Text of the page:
Emma twisted up he face as she shook her head. “Sounds a little rude to me.”

“Well . . .” Kerry shrugged and looked back towards The Pentagram. “You have to know Annie.”

 

And that’s exactly how he met her, because I went back and looked at that scene just to make sure my memory of the meeting was the same.  Just split-screened Scrivener and took a look.  And Kerry doesn’t care what Emma thinks:  he thought the way they met was cute, therefore it was.

Then Kerry drops this:

 

“Well . . .” Kerry set down his drink and turned back to staring at the distant Pentagram. “That’s kinda a strange thing—”

“What? Going steady?”

“No.” He hung his head for a couple of seconds. “There’s times when I get these feelings; it’s like these sensations of déjà vu, only—” He shrugged quickly then looked at Emma. “There’s times when I feel like I’ve known Annie a lot longer than a couple of months.” Kerry turned his gaze downward, contemplating his statement. “I know that’s impossible, because she’s always lived in Bulgaria, and I’ve either lived in California or Cardiff, and there’s no way I could have met her before coming to school, but . . .” Kerry shook his head slowly, touching his goggles as if he were lending him reassurance. “There are times when I’ve looked at her and I swear I’ve experiences that same moment with already. Like I’m doing it again.”

 

Annie has stated–without Kerry knowing this–that she’s known him through her dreams.  She  even mentioned on that night on 1 September, when she told him she loved him, that she’d loved him for a long time–“I know this is hard for you to believe, and it probably won’t make any sense, but I’ve loved you from before we met in London. From long before that.”  See, I looked up the quote, so I know what she said, and so does he.  There’s something going on, and considering he got hit with déjà vu the night of the Samhain Dance, that something is starting to catch up with him.

Most girls would probably have stopped questioning their wingmate about the particulars of a person they’re close to, but Emma is curious–real curious.  And she just has to pull the trigger . . .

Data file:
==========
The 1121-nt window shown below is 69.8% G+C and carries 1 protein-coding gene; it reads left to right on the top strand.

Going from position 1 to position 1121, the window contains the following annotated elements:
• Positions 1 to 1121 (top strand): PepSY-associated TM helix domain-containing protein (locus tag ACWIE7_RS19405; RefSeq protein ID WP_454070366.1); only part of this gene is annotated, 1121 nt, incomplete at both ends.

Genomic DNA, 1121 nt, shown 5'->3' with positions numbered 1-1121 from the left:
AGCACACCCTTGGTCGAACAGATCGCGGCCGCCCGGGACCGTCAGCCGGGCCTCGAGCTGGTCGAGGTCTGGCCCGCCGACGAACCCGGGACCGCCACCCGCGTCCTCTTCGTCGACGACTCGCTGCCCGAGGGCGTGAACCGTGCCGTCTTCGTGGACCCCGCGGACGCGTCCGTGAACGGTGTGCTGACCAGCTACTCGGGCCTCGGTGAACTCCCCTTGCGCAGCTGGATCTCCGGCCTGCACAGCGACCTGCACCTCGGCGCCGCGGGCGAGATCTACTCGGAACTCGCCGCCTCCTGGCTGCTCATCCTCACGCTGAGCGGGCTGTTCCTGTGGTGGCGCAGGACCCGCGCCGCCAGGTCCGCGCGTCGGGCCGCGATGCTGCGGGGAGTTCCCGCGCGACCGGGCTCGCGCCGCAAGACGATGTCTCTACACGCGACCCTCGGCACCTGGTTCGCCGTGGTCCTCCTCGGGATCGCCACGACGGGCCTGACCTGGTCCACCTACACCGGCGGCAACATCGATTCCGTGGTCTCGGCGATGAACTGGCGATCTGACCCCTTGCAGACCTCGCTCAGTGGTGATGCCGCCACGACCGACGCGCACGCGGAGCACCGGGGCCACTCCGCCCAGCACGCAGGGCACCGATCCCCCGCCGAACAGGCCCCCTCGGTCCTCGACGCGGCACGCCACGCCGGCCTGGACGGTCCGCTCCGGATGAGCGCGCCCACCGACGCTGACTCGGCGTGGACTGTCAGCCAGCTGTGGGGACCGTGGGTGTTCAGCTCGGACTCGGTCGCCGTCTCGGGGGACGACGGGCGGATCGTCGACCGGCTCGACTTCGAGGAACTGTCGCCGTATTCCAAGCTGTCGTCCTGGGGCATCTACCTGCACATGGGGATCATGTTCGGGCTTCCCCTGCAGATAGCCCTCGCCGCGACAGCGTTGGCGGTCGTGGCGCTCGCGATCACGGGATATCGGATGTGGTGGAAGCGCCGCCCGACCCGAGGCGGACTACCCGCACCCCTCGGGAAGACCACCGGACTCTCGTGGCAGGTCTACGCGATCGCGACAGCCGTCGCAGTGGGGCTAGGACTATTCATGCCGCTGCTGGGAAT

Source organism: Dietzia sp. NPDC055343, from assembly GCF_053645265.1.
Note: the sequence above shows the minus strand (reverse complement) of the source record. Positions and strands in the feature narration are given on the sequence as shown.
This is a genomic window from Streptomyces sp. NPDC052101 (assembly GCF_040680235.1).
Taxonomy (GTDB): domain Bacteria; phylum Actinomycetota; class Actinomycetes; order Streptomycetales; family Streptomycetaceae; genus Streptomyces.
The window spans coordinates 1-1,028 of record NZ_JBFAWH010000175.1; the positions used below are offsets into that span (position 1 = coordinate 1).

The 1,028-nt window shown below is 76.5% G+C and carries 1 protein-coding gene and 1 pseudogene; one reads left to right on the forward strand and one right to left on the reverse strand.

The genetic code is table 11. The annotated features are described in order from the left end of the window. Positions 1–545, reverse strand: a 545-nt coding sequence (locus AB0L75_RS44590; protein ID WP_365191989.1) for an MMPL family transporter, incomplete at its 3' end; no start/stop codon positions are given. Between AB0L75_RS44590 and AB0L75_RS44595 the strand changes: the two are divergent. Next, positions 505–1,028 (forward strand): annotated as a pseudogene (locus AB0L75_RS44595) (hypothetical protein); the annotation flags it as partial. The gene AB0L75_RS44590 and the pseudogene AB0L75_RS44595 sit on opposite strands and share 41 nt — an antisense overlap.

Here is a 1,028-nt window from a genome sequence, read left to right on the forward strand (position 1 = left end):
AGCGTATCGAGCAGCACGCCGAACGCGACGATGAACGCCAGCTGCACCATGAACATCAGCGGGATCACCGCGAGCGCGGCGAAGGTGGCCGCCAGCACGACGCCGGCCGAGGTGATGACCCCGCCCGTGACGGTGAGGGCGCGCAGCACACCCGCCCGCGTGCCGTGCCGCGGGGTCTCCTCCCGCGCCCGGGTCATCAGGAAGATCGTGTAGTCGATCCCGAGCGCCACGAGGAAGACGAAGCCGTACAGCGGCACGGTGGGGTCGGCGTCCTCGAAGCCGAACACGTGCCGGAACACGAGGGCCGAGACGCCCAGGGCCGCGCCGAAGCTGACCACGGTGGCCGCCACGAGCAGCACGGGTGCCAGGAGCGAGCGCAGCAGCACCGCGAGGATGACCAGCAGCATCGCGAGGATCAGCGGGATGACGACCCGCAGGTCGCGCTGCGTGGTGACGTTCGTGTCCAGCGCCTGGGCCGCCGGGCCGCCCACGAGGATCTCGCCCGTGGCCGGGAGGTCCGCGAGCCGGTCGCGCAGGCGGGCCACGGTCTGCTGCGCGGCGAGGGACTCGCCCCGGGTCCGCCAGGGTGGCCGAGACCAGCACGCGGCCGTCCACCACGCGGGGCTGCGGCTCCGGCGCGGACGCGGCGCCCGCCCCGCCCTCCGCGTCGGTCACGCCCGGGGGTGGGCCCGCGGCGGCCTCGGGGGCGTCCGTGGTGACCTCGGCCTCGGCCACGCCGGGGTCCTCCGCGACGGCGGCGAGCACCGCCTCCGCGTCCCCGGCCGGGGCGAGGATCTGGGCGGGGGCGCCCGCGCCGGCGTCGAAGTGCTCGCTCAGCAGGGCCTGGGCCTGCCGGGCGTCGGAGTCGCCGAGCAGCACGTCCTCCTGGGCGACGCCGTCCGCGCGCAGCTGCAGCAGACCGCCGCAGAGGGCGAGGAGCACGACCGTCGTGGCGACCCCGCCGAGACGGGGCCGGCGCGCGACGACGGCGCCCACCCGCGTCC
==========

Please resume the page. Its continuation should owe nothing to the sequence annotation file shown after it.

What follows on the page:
Emma wasn’t sure what to should say or ask next—though there was one question that had been on her mind for some time, going all the way back to when they were in the hospital together after their racing accident. She debated asking it here, but given she might not get another chance for the rest of the day . . . “Kerry?”

“Yeah?” He didn’t look at her.

“Is Annie really your girlfriend?”

 

The problem with pulling the trigger on a loaded question is that the answer you get isn’t the one you expect.  In fact, it’s liable to kick your ass so hard you’re gonna wish you’d flown into those screens before asking–

 

He gave no indication that he’d heard the question; Kerry neither moved or uttered a sound. It was only some thirty seconds later, after the other fliers in the Observatory flew over their heads on their way back to patrol, that Kerry rolled his shoulders. He sighed before relaxing. “Moyata polovinka.”

Emma’s brow seemed to cover her eyes. “What’s that mean?”

“It’s Bulgarian; it’s what Annie said to me after the Samhain dance.” He slowly turned his head so he could see Emma clearly. “She’s more than my girlfriend, Emma—” He closed his eyes and opened them slowly. “She’s my soulmate.”

 

There you have it:  Kerry has finally crossed one of the lines.  That same night they both came into the school the following happened with Annie:

 

Stop worrying about that now; it will change. “Oh, Kerry—” She closed her eyes and laid her head against his shoulder once more. “I’m more than your girlfriend.” Tell him the truth, don’t be afraid. “I’m your soulmate.” She rested, now as content as she had when they’d left the hospital. Even with the misty chill around them, she felt warm and secure. “I’ll always be with you.”

 

Kerry said nothing at that, but he did kiss Annie, a first for them both.  Since then, for two months, Kerry hasn’t come right out and called Annie his soulmate, nor has he said The L Word; they’ve both sort of lurked in the background, unseen and unheard, waiting for the right moment to appear.

One of the two appeared.  And in showing, Kerry told Emma something he’s been unable to tell Annie.  Though he did tell Annie he wanted to talk to her this day . . .

Emma wanders off to take a nap, and Kerry–well, he’s ready to nap as well, but he has business to conduct before that occurs . . .

 

“Cool.” He turned his attention to The Pentagram once more as Emma walked away. He sipped the last of his hot chocolate, his eyes never leaving the shimmering blue bubble. Kerry finished the drink, but before gathering up the mug and returning inside, he raised two left fingers to his lips, kissed them, and held them out in the direction of The Pentagram.

“Stay safe . . . moyata polovinka.” He dropped his arm to his side and headed for the cot Emma was saving.

 

Just as Annie did with him as he was leaving the Dining Hall to go fly patrol.  He’s more in sync with her than he realizes.

If I could draw I'd do a picture of him holding a kiss out towards The Pentagram.

If I could draw I’d do a picture of him holding a kiss out towards The Pentagram.  So I have to settle for a lonely boy looking out from a high place to a lake.  Probably thinking about his soulmate–

The scene ran just short of two thousand words, making for a twenty-five hundred word day, and that’s something I haven’t done in a while.  But I needed to get this scene done and move on to Annie’s next scene.

All I can say is, Lisa shouldn’t have broke bad on her . . .